When you think of aggressive puppies, the thought may come with a negative connotation. Certain breeds are known to be more aggressive than others. For example, German Shepherds and Dobermans are typically more aggressive than, say, Setters.
Then again, looking on the flip side, you could also say that the more aggressive breeds are also more protective than that dog with the ultra laid-back personality in his genes. Then you need to consider the individual personality of whatever breed of dog you’ve chosen to join your household.
So, if your little pooch seems to be one of those aggressive puppies, we’ve got some tips on taming that aggressive little guy or gal. With the right handling and training, you can turn that aggressive personality into an asset. You’ll end up with a bon vivant pet who is is also a great watchdog. Let’s take a look.
If you’ve got kids in your household, or kids that visit your home often, it’s essential that you tackle the aggressive puppies syndrome right from the start. Most vets and trainers recommend that you begin training between the ages of 3-4 months. This is sound advice, in terms of teaching the ‘sit’, stay’ and ‘heel’ type commands.
Puppies aren’t yet disciplined enough to successfully learn these more sophisticated canine concepts until they’re about 3-4 months in age. However, aggressive puppies can begin their protective sweetheart training in your gentle, firm hands, almost from the day you bring that puppy home.
Keep in mind the exercise factor. Puppies are naturally rambunctious and most need a regular schedule of vigorous exercise to work off all that excess energy. Lacking enough exercise, puppies of any breed or disposition are bound to direct that excess energy into, say, giving your nice leather slippers a workout they – and you – won’t soon forget!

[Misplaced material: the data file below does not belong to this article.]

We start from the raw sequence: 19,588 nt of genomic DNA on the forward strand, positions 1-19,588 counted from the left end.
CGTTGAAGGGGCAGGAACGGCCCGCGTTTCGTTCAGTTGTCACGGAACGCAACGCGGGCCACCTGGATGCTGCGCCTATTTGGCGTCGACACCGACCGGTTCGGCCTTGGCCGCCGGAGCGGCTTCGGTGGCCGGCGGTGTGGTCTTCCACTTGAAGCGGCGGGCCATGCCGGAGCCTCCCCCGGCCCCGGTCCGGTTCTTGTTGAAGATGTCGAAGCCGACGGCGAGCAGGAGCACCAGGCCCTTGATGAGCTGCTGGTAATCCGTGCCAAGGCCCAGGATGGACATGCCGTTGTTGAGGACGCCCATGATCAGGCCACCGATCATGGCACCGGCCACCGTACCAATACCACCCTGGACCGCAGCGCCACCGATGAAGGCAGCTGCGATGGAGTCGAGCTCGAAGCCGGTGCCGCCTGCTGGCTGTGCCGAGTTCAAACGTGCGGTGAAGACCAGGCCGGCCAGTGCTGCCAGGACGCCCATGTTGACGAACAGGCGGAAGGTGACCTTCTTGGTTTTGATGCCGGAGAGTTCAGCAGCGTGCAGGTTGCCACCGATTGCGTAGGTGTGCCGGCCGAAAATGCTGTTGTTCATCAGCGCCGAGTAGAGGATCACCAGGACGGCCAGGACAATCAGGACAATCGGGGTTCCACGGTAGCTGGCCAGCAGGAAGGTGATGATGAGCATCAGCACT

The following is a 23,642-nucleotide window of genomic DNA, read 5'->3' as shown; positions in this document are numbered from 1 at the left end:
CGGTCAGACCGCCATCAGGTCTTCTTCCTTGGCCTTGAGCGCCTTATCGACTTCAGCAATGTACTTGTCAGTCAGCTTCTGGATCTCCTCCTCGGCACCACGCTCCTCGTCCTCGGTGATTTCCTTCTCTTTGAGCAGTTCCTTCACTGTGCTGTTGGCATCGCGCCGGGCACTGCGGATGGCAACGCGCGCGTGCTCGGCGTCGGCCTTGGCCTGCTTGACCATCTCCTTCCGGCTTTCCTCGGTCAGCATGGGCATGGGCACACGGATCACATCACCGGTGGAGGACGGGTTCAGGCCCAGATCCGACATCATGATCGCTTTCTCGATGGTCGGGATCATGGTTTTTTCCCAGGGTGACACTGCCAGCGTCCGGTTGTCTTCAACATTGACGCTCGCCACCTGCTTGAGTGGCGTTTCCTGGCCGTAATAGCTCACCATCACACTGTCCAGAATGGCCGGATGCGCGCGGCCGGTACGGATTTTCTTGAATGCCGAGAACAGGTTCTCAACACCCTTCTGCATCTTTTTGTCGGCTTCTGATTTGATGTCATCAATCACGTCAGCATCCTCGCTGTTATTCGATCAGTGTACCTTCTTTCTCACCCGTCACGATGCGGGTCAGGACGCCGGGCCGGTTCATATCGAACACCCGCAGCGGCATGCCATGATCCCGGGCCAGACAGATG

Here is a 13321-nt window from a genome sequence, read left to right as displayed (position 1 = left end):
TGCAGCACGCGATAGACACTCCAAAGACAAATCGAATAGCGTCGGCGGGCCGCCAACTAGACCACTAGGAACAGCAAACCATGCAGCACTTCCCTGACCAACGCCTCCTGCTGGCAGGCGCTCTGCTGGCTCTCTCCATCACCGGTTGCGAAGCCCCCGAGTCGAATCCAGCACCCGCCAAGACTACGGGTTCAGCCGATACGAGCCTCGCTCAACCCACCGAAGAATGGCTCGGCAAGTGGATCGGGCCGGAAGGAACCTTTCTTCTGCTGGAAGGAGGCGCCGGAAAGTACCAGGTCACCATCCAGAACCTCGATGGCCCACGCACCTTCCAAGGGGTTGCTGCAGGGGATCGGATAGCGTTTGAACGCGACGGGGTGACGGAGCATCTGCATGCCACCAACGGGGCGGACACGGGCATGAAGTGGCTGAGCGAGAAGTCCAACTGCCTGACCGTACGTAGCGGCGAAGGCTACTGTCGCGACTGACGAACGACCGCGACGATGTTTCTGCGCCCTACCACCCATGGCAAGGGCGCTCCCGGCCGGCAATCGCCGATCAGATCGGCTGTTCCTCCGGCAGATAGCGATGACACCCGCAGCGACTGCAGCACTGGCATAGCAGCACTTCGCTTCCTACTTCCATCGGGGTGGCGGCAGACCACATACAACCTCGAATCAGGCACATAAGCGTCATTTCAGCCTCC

Pet stores carry a variety of training leashes for young puppies. Ask one of the staff members for their recommendation on which training leash would be best for gently taming overly exuberant puppies. The leash should be of a soft material appropriate for a puppy.
With aggressive puppies, it’s a good idea to acquaint them with that training leash at an early age. This doesn’t mean you should have him, or her, on a leash 24/7. Set aside a convenient time each day to conduct your first training lessons.
Start with about a half-hour each day, preferably after a meal (making your leash training do double-duty) to get your pup on board for both house training and simple lessons in acceptable versus non-acceptable behavior.
You can walk around the house, issuing gentle ‘no’ comments as appropriate. If he decides to lunge at your draperies, it’s an easy matter to let him know that’s not OK. Just gently restrain him, without being harsh. After all, you want him to be protective of family members, developing those aggressive puppies tendencies in the right direction.
After a meal is also a good time to take him for a walk, giving him a chance to work off both the meal and excess energy. Chances are good that he’ll then be ready for a little well-deserved nap!
Gradually increase his training leash sessions to 2-3 times a day. Using this early training technique, employing a gentle, yet firm approach really works for both of you. Aggressive puppies tend to respond well to this disciplinary tactic, learning valuable lessons in a fun environment. You’ll also find he’ll learn the fancy ‘tricks’ (sit-stay-heel) much more quickly. Good luck!